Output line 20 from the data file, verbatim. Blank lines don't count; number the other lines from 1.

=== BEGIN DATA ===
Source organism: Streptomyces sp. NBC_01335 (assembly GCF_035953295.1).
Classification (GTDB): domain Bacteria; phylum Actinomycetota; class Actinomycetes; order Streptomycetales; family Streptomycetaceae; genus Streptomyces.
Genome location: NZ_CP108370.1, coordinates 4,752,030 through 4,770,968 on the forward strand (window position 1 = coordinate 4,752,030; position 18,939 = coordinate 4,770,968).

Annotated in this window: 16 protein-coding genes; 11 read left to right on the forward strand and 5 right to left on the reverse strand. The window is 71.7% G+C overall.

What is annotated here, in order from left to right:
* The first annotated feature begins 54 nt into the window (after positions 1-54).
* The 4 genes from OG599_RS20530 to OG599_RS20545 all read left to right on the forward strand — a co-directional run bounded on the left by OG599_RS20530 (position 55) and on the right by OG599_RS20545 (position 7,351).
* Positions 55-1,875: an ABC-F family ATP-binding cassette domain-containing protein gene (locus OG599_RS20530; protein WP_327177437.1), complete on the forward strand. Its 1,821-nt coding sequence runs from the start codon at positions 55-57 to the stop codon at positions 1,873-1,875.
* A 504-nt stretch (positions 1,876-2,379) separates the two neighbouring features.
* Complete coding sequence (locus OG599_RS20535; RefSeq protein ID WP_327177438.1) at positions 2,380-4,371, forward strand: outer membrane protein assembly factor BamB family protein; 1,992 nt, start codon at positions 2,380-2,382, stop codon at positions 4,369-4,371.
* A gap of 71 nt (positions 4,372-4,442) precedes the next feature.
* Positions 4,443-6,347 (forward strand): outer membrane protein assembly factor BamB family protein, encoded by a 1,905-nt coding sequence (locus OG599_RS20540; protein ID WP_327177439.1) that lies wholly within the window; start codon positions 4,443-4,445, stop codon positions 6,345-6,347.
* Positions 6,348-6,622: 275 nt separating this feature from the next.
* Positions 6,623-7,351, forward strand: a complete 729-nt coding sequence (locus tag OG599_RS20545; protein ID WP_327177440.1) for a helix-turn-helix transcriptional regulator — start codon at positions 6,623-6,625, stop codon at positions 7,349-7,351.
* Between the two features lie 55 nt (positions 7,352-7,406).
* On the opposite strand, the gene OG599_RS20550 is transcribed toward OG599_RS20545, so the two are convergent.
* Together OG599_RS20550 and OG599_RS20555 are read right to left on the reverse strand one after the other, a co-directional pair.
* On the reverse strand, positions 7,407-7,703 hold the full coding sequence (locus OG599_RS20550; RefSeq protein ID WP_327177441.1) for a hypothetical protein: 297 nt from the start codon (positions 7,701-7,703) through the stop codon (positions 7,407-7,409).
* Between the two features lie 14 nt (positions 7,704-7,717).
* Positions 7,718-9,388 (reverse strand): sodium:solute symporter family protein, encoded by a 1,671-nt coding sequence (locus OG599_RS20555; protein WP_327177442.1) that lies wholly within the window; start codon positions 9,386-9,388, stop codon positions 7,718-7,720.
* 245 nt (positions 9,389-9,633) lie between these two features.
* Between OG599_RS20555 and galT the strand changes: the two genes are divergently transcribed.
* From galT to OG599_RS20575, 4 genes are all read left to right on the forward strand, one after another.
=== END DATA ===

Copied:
* Positions 7,718-9,388 (reverse strand): sodium:solute symporter family protein, encoded by a 1,671-nt coding sequence (locus OG599_RS20555; protein WP_327177442.1) that lies wholly within the window; start codon positions 9,386-9,388, stop codon positions 7,718-7,720.